That's according to Ann Livermore, executive vice president of HP. At on Wednesday, Livermore outlined how the Palo Alto, Calif., company envisions the next-generation data center, which has been on the lips of IT executives for several years. The Linux community will continue to be important as more businesses embrace the concept, she told the audience gathered for the conference here.
Almost all CEOs see the importance of information technology to their companies' success, but "almost none of them are satisfied that IT is driving the business outcomes they want," Livermore said.
HP, she said, is committed to expanding and being an all-in-one solution for businesses looking to embrace the combined services plus data center concept--scalable, fully automated virtual environments. How HP envisions this architecture is not completely new, she said. It is "in some ways what people have been talking about for a very long time."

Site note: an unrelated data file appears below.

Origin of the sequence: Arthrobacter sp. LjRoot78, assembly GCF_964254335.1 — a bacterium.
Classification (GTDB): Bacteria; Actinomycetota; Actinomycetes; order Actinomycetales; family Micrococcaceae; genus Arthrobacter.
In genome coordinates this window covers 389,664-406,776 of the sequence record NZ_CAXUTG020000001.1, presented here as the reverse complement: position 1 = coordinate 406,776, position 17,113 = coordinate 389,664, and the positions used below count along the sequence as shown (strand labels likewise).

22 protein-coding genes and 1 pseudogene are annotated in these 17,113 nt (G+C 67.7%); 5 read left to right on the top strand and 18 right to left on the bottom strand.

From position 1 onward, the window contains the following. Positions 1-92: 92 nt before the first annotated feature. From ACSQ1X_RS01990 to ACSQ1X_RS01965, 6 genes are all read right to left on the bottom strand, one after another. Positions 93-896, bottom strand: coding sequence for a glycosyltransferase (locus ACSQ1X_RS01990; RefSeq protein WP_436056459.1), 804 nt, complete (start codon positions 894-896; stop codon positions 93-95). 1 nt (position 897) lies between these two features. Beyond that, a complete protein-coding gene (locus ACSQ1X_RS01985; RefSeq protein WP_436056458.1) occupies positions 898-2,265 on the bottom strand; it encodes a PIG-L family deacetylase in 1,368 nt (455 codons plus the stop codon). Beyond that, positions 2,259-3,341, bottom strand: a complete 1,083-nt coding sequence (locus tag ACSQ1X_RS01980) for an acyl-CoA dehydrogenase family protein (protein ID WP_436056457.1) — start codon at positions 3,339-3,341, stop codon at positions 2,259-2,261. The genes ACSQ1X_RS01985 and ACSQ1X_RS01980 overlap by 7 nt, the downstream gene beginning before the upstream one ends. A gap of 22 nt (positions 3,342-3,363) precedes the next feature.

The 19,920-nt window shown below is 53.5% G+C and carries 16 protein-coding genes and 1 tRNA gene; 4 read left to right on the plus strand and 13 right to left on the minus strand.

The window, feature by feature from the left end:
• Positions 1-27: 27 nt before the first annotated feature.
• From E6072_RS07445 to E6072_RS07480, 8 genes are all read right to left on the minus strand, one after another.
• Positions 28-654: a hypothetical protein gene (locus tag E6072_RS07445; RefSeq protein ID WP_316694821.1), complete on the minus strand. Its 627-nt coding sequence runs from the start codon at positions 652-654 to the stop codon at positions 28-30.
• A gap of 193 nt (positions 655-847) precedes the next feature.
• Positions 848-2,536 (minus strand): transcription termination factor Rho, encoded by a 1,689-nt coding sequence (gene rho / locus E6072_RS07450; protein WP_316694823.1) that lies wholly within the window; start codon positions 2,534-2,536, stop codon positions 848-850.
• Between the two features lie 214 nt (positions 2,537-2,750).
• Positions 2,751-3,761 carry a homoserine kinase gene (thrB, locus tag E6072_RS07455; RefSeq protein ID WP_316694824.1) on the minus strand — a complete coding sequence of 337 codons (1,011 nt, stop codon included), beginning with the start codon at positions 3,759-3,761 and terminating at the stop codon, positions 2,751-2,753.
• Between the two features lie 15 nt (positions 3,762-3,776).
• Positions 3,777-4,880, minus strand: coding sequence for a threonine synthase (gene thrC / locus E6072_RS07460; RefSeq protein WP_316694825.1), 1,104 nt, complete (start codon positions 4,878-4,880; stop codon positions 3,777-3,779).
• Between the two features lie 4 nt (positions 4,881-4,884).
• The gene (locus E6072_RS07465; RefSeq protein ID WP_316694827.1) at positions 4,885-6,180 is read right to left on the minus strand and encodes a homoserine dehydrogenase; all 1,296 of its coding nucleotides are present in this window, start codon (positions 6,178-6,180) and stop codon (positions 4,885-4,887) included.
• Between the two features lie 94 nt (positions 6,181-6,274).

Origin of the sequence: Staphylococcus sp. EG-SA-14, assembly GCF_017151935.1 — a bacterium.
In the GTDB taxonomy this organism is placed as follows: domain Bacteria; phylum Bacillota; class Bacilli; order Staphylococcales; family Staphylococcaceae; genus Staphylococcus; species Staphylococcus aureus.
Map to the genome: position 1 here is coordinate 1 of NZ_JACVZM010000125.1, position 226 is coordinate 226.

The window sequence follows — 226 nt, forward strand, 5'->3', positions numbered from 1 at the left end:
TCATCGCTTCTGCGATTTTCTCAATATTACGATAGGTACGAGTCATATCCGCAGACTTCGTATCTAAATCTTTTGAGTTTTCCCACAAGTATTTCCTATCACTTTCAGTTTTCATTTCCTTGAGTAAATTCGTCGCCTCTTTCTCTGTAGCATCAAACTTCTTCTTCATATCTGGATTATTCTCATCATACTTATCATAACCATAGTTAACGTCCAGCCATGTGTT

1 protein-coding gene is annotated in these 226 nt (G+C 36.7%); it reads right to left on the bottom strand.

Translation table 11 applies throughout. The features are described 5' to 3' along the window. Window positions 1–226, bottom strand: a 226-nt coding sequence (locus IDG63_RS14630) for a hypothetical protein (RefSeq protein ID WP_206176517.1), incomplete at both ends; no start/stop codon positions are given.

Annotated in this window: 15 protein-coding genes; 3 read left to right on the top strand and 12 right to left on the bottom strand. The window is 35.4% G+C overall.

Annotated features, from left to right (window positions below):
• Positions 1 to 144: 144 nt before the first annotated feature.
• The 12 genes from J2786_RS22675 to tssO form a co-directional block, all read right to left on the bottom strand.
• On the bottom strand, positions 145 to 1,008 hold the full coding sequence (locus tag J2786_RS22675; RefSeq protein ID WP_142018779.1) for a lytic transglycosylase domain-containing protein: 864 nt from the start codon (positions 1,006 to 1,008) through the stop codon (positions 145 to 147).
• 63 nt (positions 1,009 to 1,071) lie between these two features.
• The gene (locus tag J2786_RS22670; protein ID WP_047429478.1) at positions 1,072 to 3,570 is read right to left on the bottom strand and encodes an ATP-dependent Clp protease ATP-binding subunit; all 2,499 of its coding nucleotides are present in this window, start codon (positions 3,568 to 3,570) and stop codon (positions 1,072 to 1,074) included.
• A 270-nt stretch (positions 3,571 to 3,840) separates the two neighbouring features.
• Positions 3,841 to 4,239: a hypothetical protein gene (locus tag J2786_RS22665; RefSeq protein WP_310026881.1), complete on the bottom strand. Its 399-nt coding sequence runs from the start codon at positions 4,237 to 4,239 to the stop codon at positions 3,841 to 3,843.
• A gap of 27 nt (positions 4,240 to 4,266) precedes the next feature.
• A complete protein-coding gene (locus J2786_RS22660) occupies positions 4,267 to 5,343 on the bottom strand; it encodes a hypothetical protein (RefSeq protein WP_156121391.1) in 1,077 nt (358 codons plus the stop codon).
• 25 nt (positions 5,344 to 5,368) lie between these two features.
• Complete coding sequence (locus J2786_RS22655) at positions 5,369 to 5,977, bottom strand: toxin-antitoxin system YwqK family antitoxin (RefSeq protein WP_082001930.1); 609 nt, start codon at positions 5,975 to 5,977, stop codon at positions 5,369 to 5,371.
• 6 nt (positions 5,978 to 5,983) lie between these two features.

The Linux community either currently is or will be factoring into HP's plans in this area. Already one-third of the servers the company ships are Linux-based. According to Livermore, HP ships a Linux server every minute.
IT management software is a market HP wants to own. "You're going to see us invest like crazy" in this area, Livermore said.
HP has already spent a good chunk of change on Mercury Interactive, a management software maker, which. The company is also buying its way into the to compete with IBM's services and software business. Last month, HP announced it will acquire Neoware, maker of thin client and virtualization software, and Opsware, which does . Livermore hinted there will be more to come in this area.